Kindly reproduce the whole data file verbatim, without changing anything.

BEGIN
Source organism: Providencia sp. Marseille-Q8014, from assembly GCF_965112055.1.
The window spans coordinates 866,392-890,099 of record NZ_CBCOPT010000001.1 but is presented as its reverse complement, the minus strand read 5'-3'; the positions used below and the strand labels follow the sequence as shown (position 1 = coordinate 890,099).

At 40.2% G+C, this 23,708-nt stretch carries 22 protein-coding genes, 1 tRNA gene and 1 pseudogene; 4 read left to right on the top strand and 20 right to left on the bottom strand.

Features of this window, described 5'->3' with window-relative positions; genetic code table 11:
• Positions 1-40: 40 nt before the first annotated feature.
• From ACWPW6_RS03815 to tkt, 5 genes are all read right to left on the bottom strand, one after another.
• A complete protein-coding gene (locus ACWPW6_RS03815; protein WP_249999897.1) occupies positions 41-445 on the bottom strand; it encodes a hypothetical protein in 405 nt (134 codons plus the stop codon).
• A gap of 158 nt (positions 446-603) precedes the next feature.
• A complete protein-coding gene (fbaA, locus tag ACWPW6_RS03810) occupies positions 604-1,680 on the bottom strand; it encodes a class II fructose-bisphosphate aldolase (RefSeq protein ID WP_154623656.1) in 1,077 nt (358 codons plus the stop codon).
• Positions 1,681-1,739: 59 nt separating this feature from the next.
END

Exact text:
Source organism: Providencia sp. Marseille-Q8014, from assembly GCF_965112055.1.
The window spans coordinates 866,392-890,099 of record NZ_CBCOPT010000001.1 but is presented as its reverse complement, the minus strand read 5'-3'; the positions used below and the strand labels follow the sequence as shown (position 1 = coordinate 890,099).

At 40.2% G+C, this 23,708-nt stretch carries 22 protein-coding genes, 1 tRNA gene and 1 pseudogene; 4 read left to right on the top strand and 20 right to left on the bottom strand.

Features of this window, described 5'->3' with window-relative positions; genetic code table 11:
• Positions 1-40: 40 nt before the first annotated feature.
• From ACWPW6_RS03815 to tkt, 5 genes are all read right to left on the bottom strand, one after another.
• A complete protein-coding gene (locus ACWPW6_RS03815; protein WP_249999897.1) occupies positions 41-445 on the bottom strand; it encodes a hypothetical protein in 405 nt (134 codons plus the stop codon).
• A gap of 158 nt (positions 446-603) precedes the next feature.
• A complete protein-coding gene (fbaA, locus tag ACWPW6_RS03810) occupies positions 604-1,680 on the bottom strand; it encodes a class II fructose-bisphosphate aldolase (RefSeq protein ID WP_154623656.1) in 1,077 nt (358 codons plus the stop codon).
• Positions 1,681-1,739: 59 nt separating this feature from the next.